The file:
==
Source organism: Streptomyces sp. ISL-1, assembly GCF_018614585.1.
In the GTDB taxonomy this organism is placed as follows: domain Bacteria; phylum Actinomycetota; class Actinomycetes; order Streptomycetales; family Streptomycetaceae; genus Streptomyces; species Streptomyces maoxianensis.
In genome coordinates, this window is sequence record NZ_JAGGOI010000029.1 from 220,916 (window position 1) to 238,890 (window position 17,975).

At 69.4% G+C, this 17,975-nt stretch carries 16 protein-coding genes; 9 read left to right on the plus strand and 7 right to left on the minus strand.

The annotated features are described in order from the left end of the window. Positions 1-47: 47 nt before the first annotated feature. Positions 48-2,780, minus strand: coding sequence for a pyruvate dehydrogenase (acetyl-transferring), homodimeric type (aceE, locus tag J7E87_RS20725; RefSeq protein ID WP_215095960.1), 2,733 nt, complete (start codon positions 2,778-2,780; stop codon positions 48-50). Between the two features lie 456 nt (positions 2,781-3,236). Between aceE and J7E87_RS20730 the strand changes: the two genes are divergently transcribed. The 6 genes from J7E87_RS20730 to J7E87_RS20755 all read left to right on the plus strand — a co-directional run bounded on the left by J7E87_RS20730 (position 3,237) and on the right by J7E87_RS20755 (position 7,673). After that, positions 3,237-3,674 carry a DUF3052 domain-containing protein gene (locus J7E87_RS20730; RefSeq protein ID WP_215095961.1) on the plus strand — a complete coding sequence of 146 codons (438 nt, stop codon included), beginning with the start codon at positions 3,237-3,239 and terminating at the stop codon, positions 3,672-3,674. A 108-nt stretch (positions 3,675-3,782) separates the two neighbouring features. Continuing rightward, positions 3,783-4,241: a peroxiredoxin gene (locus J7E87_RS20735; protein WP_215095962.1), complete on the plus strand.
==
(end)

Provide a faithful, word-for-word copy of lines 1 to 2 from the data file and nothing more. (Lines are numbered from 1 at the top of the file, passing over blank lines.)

Source organism: Streptomyces sp. ISL-1, assembly GCF_018614585.1.
In the GTDB taxonomy this organism is placed as follows: domain Bacteria; phylum Actinomycetota; class Actinomycetes; order Streptomycetales; family Streptomycetaceae; genus Streptomyces; species Streptomyces maoxianensis.